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Carl Savich | Columns | serbianna.com Bosnia’s Nazi Past: The Kama Division

By Carl Savich

Kama Division: On far left, Gotz Berens von Rautenfeld of the Handzar Division. 
Bosnia's Nazi Past
 
Bosnia’s Nazi past has been sedulously covered-up by mainstream historians. The history has either been deleted, censored, manipulated, or falsified. The US government and media manufactured a bogus Holocaust and Nazi propaganda rationale for the Bosnian civil war, while at the same time painstakingly covering up the real Nazi past of Bosnia. There is a connection between Bosnia and the Holocaust. It is not, however, the phony US propaganda construction. Very little is known in the Western mainstream historiography about the Bosnian Muslim Handzar Nazi SS Division. What we do know about Handzar has been falsified, manipulated, and distorted by Bosnian Muslim apologists and propagandists such as Stephen Schwartz, Noel Malcolm, Tim Judah, and Norman Cigar.

Almost nothing is known about the second Bosnian Muslim Nazi SS Division, the 23rd Waffen Gebirgs Division der SS “Kama”, formed in 1944. The Kama Division was the sister division of Handzar.


Hellmut Raithel, the commander of the second Bosnian Muslim Nazi SS Division, Kama. 
Why was the Nazi past of Bosnia covered up? The Nazi past of Bosnia had to be covered up because the documentation of the Bosnian Muslim and Croat role in the Holocaust would destroy the US Holocaust propaganda paradigm that was used against the Bosnian Serbs and all Serbs in general. Moreover, US propaganda sought to obfuscate the fact that the Bosnian Muslims and Croats were proxies of the Nazis before they were proxies of the US and NATO. Adolf Hitler and Heinrich Himmler got there before they did. It was a meticulously planned and organized cover up. The goal of US propaganda was to conceal the fact that Bosnian Muslims, Croats, and Kosovo Albanian Muslims were the most fanatical and committed Nazis and fascists. Ultimately, this is why Bosnia’s Nazi past had to be concealed and falsified.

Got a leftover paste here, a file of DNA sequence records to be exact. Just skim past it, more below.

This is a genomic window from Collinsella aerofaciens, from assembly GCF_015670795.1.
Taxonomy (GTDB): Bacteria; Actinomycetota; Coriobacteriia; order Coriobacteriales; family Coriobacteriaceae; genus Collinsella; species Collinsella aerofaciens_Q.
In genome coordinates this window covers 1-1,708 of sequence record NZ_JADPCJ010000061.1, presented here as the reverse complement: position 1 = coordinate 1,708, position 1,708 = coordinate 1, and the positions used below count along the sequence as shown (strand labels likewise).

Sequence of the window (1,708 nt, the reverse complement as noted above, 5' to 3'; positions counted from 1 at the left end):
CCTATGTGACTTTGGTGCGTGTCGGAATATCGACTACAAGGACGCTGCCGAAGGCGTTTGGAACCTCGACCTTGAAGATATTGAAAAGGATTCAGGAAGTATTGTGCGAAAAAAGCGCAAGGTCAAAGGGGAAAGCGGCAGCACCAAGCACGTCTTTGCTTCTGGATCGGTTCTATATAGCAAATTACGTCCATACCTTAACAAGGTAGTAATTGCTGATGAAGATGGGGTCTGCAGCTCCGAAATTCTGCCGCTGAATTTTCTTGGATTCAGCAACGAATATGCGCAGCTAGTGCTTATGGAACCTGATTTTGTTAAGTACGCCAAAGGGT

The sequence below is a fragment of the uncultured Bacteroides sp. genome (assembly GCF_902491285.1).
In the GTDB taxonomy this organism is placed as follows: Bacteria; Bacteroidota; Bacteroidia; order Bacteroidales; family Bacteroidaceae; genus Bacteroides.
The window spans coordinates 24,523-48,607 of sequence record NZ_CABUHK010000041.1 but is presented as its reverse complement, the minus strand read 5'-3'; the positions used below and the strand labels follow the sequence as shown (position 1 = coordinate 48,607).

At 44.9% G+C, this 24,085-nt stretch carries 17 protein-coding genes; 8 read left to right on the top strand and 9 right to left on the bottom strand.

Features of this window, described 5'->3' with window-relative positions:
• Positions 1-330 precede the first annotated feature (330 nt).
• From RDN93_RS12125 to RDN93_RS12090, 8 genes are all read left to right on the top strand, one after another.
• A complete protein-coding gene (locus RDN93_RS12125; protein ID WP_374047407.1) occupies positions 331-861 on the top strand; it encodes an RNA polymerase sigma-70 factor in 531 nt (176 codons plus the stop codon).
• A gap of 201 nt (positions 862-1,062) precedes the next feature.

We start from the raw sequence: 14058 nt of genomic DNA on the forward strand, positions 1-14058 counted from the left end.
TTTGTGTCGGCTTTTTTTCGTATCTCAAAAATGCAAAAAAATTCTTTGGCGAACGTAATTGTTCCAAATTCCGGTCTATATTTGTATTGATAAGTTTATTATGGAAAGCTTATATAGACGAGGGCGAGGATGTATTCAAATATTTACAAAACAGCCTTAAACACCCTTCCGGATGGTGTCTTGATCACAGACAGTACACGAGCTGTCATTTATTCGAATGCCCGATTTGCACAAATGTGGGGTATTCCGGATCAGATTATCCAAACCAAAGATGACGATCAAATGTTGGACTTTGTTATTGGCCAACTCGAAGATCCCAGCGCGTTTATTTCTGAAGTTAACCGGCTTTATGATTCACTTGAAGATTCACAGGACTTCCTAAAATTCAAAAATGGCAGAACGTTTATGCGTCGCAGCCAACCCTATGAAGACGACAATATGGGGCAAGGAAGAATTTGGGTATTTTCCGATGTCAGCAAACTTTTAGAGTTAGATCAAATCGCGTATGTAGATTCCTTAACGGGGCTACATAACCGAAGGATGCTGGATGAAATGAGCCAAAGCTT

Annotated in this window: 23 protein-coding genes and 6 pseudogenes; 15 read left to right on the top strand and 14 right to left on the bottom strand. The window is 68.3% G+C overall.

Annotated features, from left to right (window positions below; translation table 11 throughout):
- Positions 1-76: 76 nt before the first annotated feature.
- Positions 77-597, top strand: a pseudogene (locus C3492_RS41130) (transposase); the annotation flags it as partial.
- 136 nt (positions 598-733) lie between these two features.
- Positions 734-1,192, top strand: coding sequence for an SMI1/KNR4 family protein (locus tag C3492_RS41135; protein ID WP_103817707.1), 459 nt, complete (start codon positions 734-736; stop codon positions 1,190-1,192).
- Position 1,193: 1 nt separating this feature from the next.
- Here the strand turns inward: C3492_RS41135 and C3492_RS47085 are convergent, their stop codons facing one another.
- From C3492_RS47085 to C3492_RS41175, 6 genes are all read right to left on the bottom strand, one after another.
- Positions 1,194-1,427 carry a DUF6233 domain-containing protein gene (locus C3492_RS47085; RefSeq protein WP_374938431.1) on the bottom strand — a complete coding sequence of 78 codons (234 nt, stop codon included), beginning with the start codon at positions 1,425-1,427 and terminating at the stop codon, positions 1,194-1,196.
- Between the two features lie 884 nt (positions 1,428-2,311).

What is the real history of Bosnia during the Holocaust? Who were the real Nazis in the Balkans? What is Bosnia’s Nazi past? What role did the Bosnian Muslim Kama Nazi SS Division play in World War II and the Holocaust?

Islam and Nazism

During World War II, Reichsfuehrer SS Heinrich Himmler sought to create two Bosnian Muslim SS Divisions and two Albanian Muslim SS Divisions for Kosovo and Western Macedonia. In a May 22, 1944 letter to Artur Phleps, Himmler stated:


Islam and Nazism: A Bosnian Muslim imam leads the Nazi SS Division Handzar in Islamic prayer or Jumah. 
My goal is clear: The creation of two territorial corps, one in Bosnia, the other in Albania. These two corps, with the Division ‘Prinz Eugen’, as an army of five SS mountain divisions are the goal for 1944.

Adolf Hitler approved the formation of the second Bosnian Muslim Waffen SS Division, 23rd Waffen Gebirgs Division der SS “Kama” (kroatische Nr. 2), on May 28, 1944. Kama was the second Bosnian Muslim SS Division formed by Himmler. Kama was the sister division of the earlier Handzar division. The name was derived from the Turkish word “kama”, a shepherd’s knife or fighting knife, meaning dagger or dirk, from the Ottoman period. Transfers and recruitments for the cadre personnel had been begun on June 10. The objective was initially to recruit a Waffen SS Division of over 19,000 troops but by September 10, 1944, the number of men in the still forming division was 126 officers, 374 NCOs, and 3,293 men, 3,793 men in all.